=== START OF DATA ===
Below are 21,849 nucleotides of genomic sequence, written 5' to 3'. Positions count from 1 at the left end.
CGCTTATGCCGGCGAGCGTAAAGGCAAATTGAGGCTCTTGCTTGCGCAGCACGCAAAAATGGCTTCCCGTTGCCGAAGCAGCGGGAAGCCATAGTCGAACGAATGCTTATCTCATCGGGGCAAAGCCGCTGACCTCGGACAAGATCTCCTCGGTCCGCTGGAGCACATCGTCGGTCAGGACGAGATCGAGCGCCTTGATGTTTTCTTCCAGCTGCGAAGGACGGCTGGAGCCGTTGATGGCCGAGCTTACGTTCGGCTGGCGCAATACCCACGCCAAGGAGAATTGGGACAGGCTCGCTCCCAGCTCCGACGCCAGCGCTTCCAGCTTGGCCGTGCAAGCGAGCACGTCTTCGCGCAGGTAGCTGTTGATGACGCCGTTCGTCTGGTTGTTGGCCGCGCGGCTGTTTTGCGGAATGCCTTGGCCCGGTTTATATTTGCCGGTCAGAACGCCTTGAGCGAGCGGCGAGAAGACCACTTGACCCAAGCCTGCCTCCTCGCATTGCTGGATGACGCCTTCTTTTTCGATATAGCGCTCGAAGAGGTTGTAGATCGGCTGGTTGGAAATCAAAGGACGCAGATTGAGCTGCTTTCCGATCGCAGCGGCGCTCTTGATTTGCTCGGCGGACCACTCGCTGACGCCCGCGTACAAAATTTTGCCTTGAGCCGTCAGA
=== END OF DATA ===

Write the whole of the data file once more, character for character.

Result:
Below are 21,849 nucleotides of genomic sequence, written 5' to 3'. Positions count from 1 at the left end.
CGCTTATGCCGGCGAGCGTAAAGGCAAATTGAGGCTCTTGCTTGCGCAGCACGCAAAAATGGCTTCCCGTTGCCGAAGCAGCGGGAAGCCATAGTCGAACGAATGCTTATCTCATCGGGGCAAAGCCGCTGACCTCGGACAAGATCTCCTCGGTCCGCTGGAGCACATCGTCGGTCAGGACGAGATCGAGCGCCTTGATGTTTTCTTCCAGCTGCGAAGGACGGCTGGAGCCGTTGATGGCCGAGCTTACGTTCGGCTGGCGCAATACCCACGCCAAGGAGAATTGGGACAGGCTCGCTCCCAGCTCCGACGCCAGCGCTTCCAGCTTGGCCGTGCAAGCGAGCACGTCTTCGCGCAGGTAGCTGTTGATGACGCCGTTCGTCTGGTTGTTGGCCGCGCGGCTGTTTTGCGGAATGCCTTGGCCCGGTTTATATTTGCCGGTCAGAACGCCTTGAGCGAGCGGCGAGAAGACCACTTGACCCAAGCCTGCCTCCTCGCATTGCTGGATGACGCCTTCTTTTTCGATATAGCGCTCGAAGAGGTTGTAGATCGGCTGGTTGGAAATCAAAGGACGCAGATTGAGCTGCTTTCCGATCGCAGCGGCGCTCTTGATTTGCTCGGCGGACCACTCGCTGACGCCCGCGTACAAAATTTTGCCTTGAGCCGTCAGA